I am not fond of minimalism. It gives me an eerie sense of emptiness. I like brightness and cluster. I like keeping things close to one another because why should anyone feel alone, right? I also have a very personal connection with each object I possess. I am a hoarder. Even the most absurd things from years I cannot fully recall reside in my many shelves. I took this picture of little trinkets because it made me think how every object when possessed by a human, becomes a fragment of their memory and heart.

I recently discovered that indigo is one my favorite colors. Indigo sarees made entirely of cotton are even more exciting to me. I love the whole Indo-western aesthetic. I am very rooted in desi-ness. I love my Indian fabrics and patterns and colors and jewellery and dupattas. I love pairing up jhumkas with a short kurta and jeans. This stall was particularly exciting for me because they sold handwoven blankets, sarees, dupattas and duvets. All of them indigo in color.

My mom grew up as a tom-boy. She had short hair and played sports. She didn't own many quintessentially feminine pieces. My childhood was spent rummaging through her wardrobe looking for the perfect dupatta to drape as a saree. I grew up thinking displaying femininity is weak. It was only in college I realized how liberating it is to embrace it. How liberating it is to look at a woman in saree and desire to achieve that grace and poise. This stall was all shades of yellow. I went inside, chatted with the lady who was the owner for several minutes and clicked lots of pictures with the dupattas.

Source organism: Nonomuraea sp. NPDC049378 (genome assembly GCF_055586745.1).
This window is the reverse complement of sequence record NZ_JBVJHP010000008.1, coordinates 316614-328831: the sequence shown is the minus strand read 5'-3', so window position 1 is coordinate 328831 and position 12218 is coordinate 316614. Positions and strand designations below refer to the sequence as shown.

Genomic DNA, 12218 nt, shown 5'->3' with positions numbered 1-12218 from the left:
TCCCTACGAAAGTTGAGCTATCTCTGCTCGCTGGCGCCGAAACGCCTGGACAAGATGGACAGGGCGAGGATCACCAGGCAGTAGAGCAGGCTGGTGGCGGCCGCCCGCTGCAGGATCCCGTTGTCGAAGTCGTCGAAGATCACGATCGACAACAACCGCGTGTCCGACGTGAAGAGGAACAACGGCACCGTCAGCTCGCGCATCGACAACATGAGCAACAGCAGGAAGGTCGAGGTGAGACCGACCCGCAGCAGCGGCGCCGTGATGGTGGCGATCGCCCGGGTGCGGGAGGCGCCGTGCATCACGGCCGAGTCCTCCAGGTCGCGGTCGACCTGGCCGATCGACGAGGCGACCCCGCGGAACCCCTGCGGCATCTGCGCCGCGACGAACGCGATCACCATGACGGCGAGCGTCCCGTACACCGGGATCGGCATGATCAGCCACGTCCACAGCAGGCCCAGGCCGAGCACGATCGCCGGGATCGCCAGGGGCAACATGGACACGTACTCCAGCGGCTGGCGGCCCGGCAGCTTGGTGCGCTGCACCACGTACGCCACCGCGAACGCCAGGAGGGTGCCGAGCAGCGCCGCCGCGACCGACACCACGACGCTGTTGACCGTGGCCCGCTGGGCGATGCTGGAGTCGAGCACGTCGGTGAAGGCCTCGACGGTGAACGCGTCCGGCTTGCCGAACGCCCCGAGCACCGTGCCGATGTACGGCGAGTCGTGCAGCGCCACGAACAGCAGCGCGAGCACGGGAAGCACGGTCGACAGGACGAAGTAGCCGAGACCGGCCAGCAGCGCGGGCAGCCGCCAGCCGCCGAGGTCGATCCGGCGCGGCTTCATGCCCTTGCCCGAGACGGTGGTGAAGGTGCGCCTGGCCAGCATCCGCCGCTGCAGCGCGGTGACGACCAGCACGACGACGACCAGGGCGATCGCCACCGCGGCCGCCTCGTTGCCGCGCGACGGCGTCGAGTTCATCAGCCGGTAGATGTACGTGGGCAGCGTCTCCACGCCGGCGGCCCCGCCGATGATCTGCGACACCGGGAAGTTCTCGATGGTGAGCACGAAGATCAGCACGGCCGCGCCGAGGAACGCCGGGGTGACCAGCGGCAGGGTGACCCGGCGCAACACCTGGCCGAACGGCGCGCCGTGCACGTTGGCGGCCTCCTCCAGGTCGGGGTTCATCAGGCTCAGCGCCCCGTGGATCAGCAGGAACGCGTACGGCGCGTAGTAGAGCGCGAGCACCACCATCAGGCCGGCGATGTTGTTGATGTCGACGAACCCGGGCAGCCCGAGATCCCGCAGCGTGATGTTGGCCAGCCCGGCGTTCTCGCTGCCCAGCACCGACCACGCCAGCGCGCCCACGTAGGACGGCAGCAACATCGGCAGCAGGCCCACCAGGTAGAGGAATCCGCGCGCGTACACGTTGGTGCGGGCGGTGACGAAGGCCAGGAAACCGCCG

I do not need to tell you that this stall was a Kashmiri one. Kashmir's art speaks for itself. They were selling all kinds of clothes and shawls from Kashmir. I don't have the heart and words to describe Kashmir. The stall was beautiful.